The five highest rated items, most typical of psychopathy, were Manipulative, Lacks Remorse, Self-Centered, Self-Justifying, and Domineering. A few CAPP items were not viewed as particularly indicative of psychopathy, with mean ratings below four on items such as Lacks Planfulness, Lacks Concentration, and Lacks Perseverance.

“In contrast to the generally high rating of CAPP items, participants rated none of the foil items as highly prototypical, though one (Strange) approached this cutoff. Only one foil (Perfectionistic) was rated as moderately prototypical. Consistent with the relatively high ratings for Strange, however, participants rated the three psychotic spectrum (Delusional Beliefs, Peculiar Behavior, Disturbed Thinking) items as highly prototypical—with Delusional Beliefs actually rated as the third highest item in the entire protocol” (p. 494).

Translating Research into Practice

“Layperson perceptions of psychopathy are an understudied and important area of research because community perceptions and attitudes about mentally disordered offenders in general can impact public policy, and there is both experimental and naturalistic evidence that juror attitudes about whether a defendant is psychopathic influence the outcome of civil and criminal cases” (p. 497).

“Overall, jury panel members tended to view the prototypical psychopath as highly dominant (manipulative, domineering, and deceitful), self-focused (self-centered, entitled, self-justifying, and unique), and lacking in remorse and empathy for others—consistent with many classic models of the core features of psychopathy” (p. 497).

An “important finding [of this research] relates to jury panel members’ high endorsement of psychotic items as prototypically psychopathic. This is generally consistent with previous findings indicating that laypersons might fail to discriminate between psychopathy and psychosis but goes a step further to suggest a more pronounced confusion over specific symptoms (e.g., delusions) rather than simply conflating labels with a root term ‘psycho.’ This suggests a more basic misunderstanding of the disorders at a conceptual level” (p. 497).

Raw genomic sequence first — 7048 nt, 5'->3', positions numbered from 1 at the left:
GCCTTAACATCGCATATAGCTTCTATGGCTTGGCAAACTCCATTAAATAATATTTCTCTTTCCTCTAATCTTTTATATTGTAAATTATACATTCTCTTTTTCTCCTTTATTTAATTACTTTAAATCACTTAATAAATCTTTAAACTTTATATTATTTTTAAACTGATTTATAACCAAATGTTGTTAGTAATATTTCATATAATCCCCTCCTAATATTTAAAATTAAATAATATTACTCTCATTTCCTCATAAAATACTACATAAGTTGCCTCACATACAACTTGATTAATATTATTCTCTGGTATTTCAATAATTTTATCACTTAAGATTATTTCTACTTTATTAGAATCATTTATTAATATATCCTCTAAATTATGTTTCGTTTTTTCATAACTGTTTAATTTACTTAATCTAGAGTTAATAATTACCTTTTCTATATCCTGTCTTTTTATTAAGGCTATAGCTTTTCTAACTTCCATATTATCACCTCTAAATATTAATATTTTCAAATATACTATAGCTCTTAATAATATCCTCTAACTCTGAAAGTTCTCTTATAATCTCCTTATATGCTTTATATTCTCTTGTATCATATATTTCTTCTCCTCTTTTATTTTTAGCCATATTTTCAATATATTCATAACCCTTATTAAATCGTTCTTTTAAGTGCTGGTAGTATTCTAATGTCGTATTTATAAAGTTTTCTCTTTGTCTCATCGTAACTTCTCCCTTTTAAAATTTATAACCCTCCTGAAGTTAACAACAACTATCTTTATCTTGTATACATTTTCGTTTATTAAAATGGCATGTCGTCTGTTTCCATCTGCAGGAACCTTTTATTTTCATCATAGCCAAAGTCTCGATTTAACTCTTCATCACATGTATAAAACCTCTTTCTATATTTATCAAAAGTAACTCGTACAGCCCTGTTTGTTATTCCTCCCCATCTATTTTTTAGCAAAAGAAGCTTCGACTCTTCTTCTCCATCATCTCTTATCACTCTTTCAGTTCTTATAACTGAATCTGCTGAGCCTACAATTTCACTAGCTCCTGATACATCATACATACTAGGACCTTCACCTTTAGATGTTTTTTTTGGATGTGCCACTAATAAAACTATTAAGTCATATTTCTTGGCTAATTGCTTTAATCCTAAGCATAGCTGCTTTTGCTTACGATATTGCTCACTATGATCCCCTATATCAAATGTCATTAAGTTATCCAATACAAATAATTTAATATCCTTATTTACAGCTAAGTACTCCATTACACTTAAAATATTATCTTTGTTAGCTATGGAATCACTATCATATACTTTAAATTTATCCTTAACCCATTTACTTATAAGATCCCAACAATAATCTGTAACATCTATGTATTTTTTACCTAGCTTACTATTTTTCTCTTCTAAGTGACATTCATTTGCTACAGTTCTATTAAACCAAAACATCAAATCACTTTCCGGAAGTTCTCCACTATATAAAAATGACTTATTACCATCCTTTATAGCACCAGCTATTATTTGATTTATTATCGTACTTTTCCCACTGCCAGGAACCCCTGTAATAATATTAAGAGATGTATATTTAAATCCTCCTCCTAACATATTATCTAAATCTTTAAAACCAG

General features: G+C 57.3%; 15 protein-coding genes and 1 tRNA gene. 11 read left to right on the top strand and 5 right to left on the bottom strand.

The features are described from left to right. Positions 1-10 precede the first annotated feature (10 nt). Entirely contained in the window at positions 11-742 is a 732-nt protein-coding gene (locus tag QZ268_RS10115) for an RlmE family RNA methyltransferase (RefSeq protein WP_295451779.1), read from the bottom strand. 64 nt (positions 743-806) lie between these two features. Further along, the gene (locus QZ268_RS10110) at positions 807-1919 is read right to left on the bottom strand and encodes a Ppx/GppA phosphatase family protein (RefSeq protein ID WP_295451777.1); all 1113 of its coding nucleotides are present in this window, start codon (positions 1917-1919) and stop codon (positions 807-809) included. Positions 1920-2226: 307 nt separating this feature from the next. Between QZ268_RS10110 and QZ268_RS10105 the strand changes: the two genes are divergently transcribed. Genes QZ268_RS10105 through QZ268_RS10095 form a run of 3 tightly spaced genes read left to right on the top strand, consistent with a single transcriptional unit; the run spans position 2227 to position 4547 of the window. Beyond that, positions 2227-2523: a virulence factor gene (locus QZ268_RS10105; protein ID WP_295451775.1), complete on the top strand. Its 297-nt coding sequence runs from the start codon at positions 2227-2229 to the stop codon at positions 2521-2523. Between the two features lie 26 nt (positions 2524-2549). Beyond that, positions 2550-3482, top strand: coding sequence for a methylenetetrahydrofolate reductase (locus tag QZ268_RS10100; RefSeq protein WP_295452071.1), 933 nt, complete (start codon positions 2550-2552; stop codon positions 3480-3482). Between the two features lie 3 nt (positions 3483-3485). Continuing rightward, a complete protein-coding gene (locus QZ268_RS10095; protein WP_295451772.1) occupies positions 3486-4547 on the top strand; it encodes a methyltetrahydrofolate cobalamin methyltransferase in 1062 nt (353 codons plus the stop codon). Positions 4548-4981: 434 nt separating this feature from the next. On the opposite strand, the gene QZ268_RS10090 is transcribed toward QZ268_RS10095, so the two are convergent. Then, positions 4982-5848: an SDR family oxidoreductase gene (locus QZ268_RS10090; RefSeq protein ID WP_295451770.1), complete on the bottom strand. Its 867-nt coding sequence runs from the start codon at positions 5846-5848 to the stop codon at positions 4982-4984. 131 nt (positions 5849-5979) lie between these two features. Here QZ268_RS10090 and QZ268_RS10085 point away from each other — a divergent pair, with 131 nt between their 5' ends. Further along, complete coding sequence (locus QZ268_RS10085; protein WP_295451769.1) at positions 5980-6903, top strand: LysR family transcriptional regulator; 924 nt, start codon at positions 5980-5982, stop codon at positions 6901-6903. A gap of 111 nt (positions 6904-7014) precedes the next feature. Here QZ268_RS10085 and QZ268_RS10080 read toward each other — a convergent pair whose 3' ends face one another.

“These findings reinforce the necessity for expert witnesses to clearly elucidate during testimony that psychosis and psychopathy are not comparable disorders and that the latter is not associated with being out of touch with reality” (p. 497).

Other Interesting Tidbits for Researchers and Clinicians

“Interestingly, despite participants’ relatively high endorsement of psychotic features as prototypical of psychopathy, they still tended to view psychopaths as responsible for their actions, not insane per se, and not generally in need of hospitalization. This suggests that even if jurors do tend to conflate psychopathy and psychosis, they continue to view these individuals as having a relatively high degree of cognitive or volitional control over their behavior. If anything, [these] results suggest that individuals suffering from genuine psychosis who become involved in the legal system may be unfairly disadvantaged by their disorder being confused with psychopathic traits (e.g., deceitful, self-centered, and remorseless) by the typical juror” (pp. 497-498). It remains crucial for experts to be clear in delineating what psychopathy is and how it might impact and individual’s thoughts, feelings, and behaviors.

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Special Contributor

ZappalaMarissa - PictureContributions to this post were made by Marissa Zappala.

Marissa is currently enrolled in the Master of Arts in Forensic Psychology program at John Jay College of Criminal Justice located in New York City. She completed her undergraduate work at Penn State University, where she obtained a B.A. Psychology and B.A. Criminology. Her aspirations involve the pursuit of a Clinical Forensic PhD program, and an eventual career in Forensic Psychological Evaluation. To contact Marissa, please e-mail